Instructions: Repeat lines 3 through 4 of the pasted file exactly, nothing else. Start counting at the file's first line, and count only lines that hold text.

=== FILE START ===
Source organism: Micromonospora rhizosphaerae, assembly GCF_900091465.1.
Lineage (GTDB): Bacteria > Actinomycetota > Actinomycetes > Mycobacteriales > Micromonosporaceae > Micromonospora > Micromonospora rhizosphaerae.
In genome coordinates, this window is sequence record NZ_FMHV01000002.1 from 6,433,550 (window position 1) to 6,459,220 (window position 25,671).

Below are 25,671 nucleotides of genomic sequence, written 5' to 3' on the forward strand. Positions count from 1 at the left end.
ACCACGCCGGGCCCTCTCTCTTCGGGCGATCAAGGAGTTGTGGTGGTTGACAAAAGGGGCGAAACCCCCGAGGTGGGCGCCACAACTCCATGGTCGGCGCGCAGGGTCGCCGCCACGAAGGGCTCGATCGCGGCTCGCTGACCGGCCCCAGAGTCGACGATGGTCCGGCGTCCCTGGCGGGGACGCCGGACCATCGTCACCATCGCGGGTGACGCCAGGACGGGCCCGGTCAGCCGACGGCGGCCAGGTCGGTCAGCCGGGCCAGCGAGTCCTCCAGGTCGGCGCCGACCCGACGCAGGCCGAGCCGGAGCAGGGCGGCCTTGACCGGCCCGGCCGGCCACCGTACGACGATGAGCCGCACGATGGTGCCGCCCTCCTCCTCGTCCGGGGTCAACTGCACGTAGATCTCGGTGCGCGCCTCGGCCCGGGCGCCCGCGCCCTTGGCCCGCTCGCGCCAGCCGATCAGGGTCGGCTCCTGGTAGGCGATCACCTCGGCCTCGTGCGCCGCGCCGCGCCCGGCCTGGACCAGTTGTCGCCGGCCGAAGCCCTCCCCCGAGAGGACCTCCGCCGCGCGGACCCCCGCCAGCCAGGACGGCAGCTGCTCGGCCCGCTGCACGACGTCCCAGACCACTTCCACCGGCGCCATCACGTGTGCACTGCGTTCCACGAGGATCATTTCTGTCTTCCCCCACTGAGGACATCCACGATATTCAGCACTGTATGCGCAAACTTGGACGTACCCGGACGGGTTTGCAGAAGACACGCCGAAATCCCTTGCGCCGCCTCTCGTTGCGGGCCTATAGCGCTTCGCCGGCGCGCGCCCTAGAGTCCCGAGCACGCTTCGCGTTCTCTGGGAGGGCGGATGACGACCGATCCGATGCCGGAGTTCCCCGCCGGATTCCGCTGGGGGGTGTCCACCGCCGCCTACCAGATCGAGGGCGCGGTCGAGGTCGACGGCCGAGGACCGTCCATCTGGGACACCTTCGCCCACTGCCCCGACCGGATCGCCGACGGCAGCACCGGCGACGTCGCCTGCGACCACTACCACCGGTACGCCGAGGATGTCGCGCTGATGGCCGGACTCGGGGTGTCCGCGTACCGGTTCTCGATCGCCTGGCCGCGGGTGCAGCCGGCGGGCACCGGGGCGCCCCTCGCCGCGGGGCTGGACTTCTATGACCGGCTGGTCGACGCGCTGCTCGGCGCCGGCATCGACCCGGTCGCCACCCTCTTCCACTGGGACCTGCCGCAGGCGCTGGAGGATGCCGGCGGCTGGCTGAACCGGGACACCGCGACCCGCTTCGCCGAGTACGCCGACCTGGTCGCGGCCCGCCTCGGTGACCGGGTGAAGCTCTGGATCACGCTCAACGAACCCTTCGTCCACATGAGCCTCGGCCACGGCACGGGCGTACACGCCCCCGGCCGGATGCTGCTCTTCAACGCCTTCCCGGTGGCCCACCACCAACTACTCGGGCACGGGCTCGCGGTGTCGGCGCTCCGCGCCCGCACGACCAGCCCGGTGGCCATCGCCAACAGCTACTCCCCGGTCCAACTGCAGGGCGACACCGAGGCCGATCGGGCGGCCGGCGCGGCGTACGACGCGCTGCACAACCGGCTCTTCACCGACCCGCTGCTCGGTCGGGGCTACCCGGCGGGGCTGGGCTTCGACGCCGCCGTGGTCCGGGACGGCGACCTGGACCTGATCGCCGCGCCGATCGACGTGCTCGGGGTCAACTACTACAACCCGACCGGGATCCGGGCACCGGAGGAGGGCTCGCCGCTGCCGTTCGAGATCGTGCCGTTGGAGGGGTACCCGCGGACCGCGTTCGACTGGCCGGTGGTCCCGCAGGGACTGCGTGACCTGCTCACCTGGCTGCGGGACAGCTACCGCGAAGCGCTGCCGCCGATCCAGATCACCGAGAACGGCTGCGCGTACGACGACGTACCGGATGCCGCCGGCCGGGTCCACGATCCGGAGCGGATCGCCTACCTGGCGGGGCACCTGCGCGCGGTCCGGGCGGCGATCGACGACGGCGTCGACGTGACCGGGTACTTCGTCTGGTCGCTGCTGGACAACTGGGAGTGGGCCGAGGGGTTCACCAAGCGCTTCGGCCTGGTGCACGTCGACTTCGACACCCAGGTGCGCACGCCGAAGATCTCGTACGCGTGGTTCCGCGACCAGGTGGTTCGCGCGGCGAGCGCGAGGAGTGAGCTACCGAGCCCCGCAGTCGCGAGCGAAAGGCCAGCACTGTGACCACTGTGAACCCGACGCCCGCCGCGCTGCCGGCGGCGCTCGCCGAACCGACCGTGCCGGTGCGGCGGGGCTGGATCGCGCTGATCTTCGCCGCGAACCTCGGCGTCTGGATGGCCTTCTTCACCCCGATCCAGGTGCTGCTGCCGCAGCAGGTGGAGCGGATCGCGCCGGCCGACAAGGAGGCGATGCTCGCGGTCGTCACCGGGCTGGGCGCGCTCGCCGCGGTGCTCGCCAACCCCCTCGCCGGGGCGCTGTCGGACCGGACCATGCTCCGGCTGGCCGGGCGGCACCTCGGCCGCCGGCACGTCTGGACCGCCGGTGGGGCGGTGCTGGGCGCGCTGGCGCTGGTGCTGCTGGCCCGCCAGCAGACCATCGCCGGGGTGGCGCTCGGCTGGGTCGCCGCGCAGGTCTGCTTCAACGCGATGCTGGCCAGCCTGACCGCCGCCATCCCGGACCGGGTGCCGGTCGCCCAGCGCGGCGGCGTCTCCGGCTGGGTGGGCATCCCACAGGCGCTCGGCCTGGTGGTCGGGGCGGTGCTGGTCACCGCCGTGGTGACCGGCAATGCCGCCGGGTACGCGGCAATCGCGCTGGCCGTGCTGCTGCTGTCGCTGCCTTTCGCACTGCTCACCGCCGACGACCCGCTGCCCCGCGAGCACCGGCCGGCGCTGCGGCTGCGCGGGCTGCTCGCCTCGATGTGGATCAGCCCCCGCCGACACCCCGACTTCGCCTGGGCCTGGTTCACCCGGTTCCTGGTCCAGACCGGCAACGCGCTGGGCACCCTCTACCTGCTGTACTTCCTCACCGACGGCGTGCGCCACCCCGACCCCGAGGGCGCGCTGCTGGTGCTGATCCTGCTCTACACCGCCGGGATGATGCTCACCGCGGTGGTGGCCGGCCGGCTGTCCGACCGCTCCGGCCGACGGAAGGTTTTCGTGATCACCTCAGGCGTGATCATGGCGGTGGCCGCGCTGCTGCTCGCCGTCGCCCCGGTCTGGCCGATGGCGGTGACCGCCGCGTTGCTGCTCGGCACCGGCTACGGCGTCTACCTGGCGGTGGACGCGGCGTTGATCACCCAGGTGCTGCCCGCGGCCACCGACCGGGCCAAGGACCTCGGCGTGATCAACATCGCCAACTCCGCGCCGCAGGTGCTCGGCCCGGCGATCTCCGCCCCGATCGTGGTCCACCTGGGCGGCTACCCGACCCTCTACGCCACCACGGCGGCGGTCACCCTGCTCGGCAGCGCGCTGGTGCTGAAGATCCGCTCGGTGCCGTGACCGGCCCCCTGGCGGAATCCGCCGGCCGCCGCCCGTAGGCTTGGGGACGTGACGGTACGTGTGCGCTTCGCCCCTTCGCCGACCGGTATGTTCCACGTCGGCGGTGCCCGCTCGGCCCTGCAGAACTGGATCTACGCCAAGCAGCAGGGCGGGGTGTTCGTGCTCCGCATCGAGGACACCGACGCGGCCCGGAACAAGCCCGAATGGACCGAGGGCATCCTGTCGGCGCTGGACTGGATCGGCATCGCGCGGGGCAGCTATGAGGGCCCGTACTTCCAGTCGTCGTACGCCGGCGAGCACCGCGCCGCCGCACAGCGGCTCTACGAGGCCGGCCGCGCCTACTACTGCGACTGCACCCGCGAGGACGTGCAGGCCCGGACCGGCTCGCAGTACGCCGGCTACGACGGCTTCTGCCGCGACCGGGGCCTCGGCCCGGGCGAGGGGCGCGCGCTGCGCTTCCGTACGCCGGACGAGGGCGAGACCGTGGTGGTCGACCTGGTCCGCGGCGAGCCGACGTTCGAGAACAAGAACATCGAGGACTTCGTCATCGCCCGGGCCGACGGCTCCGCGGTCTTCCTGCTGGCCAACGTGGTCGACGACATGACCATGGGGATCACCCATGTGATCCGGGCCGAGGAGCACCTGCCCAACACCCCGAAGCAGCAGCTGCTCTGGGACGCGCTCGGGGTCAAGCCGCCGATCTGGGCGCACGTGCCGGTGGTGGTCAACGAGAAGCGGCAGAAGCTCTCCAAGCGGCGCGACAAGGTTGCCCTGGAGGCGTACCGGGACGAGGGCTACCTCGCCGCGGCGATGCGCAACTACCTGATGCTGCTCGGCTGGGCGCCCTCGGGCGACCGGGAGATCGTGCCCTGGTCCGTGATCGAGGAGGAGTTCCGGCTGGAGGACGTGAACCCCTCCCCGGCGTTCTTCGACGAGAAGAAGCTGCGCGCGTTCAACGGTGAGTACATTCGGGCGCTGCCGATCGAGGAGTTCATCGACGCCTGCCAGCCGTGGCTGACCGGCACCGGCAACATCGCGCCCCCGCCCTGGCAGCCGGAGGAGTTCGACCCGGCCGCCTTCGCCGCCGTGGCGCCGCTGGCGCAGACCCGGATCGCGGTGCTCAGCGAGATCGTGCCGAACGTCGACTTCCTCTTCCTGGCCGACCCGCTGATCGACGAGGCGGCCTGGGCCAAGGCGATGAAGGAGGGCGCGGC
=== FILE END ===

In genome coordinates, this window is sequence record NZ_FMHV01000002.1 from 6,433,550 (window position 1) to 6,459,220 (window position 25,671).

Below are 25,671 nucleotides of genomic sequence, written 5' to 3' on the forward strand. Positions count from 1 at the left end.